Social Media for Seniors: What Social Media Platforms Are and How They're Used
Once upon a time, seniors avoided social media because they felt it wasn’t for them. While social media platforms were initially the domain of teenagers, there’s been a steady growth in the number of seniors who have signed on. According to a 2019 AARP survey, over 70% of grandparents in the U.S. have embraced technology as a means of communicating with their families. Three out of four grandparents are on at least one type of social media platform, with a 65% preference for Facebook. They use some kind of social media at least weekly to communicate with their family or friends.
Why Is Social Media Popular with Seniors?
Social networking is a wonderful opportunity to make new friends and connect with those you love. Through social media, people find it easy to come together and delve into myriad topics of interest, including hobbies, health and current affairs. Social media for adults gives seniors the opportunity to be part of a conversation, give feedback and make a contribution to what goes on. Platforms such as Facebook allow family members to check in with each other, share news and photos, and send special messages. This type of social networking is especially valuable for seniors who live far away from family members or aren’t as mobile as they used to be.
Facebook remains the most popular social media site in the world. According to Pew Research, 79% of adults who use the internet use Facebook. It gives seniors the most access to the most people, and it’s highly customizable. You choose what to share and with whom, and it’s easy to set up custom friend groups, and control what you see and when you see it. You can also communicate one-on-one using the Private Message function. We suggest using the Tag Friend button when you write your message to engage family and friends and let them know you’re thinking of them. If you’re comfortable with Facebook, as most seniors are, here are three more social media platforms to try:
Twitter is the most fast-paced of social media platforms, allowing you to stay in touch with events or news happening in real time. Your messages are called “tweets,” and can be about anything you like, including links to other accounts, videos or photos. Tweets are limited to 280 characters or less, making them a quick read and speeding up the information-sharing stream. Once you find people or topics you like, you can “follow” them, and their tweets will pop up automatically in your account. You can comment on what they’ve posted, share their posts (called “retweeting” and using the @ symbol) and always “unfollow” them if you change your mind. Once you tweet, your followers can read and respond to what you say as well.
Instagram is a highly visual platform where you can share photos and see photos posted by people you follow. Many seniors use Instagram to create a personal photobook; they snap a photograph, maybe add an artsy filter that’s on the app, and then share that photo with their list of family and friend followers. Following other accounts and exploring visual inspiration and ideas, including home décor, fashion and crafts, is part of the fun. Type in your favorite magazine or celebrity name, and see what they’ve posted for their followers and fans.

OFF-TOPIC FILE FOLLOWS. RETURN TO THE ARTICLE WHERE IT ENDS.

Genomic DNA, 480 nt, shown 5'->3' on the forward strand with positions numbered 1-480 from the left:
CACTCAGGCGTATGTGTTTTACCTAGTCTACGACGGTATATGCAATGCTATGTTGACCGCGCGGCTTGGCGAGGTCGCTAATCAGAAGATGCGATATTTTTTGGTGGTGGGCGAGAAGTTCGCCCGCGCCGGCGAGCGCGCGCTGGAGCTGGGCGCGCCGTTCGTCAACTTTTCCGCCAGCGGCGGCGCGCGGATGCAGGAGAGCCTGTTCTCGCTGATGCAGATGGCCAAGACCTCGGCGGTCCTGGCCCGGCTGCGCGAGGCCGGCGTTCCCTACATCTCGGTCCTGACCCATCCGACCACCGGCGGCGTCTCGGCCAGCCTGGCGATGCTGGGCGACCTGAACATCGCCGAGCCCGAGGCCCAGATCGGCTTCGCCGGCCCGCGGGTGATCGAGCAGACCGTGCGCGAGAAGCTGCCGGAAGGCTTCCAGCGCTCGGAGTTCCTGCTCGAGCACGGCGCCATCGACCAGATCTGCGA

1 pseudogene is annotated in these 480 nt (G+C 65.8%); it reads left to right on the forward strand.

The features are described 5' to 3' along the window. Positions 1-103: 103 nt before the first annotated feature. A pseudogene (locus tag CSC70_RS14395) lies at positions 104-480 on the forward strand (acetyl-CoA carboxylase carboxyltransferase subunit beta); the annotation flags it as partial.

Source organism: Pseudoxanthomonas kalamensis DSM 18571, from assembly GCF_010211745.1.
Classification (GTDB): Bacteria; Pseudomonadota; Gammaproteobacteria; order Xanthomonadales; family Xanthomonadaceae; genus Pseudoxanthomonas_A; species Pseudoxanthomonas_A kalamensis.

The benefits of browsing the right YouTube channels are numerous. Whether you’re looking to learn how to do something step by step, pick up a new hobby or be entertained, it’s simple to find the video you’re looking for. Simply type the words in the search menu and a selection of videos will appear. Clicking on the video will play it automatically, and you can click “like,” “dislike,” or comment in the fields below the video. If you like a particular channel created by a user, you can subscribe to that channel and receive notifications by clicking on the bell icon on the right.
Social Media Risks for Seniors
For all the benefits, there are certainly risks associated with social media use. Some downsides are:
- Fraud. One of the most common crimes globally is internet crime. It can be difficult to tell the difference between a legitimate request and a fraudulent one. If you’re asked to share personal details such as your address, image, social security number or credit card, be suspicious. Refrain from clicking on a link in a message until you can verify the request through other means.
- Privacy. Using a social media platform isn’t really “free.” The companies that host these platforms mine data about users in order to target them with advertisements and other promotions. Be aware of how your private information is exposed and shared online. Before you sign up for a social media platform, do your research and assess your level of comfort with how your personal information might be shared.
- Negativity. The anonymity of being online can give rise to users posting mean comments that lead to disagreement, harassment and bullying. Treat these like an in-person social situation, and don’t get drawn in or respond emotionally.
- Addiction. One click leads to another, and another, and another. The internet is a rabbit hole of information, games, videos and activities that can be all-consuming. Be aware of how much time you spend online. Set a timer if need be, and balance online time with other activities.
Use social media wisely and you’ll expand your world, and the way you keep in touch with your family members and friends. It’s also an easy way to add social time to your daily routine when you need to stay home. Are you curious about technology and how you can integrate social media into your life? Join one of our virtual or in-person tech classes! Contact us for more information and a friendly team member will give you the details on how to sign up.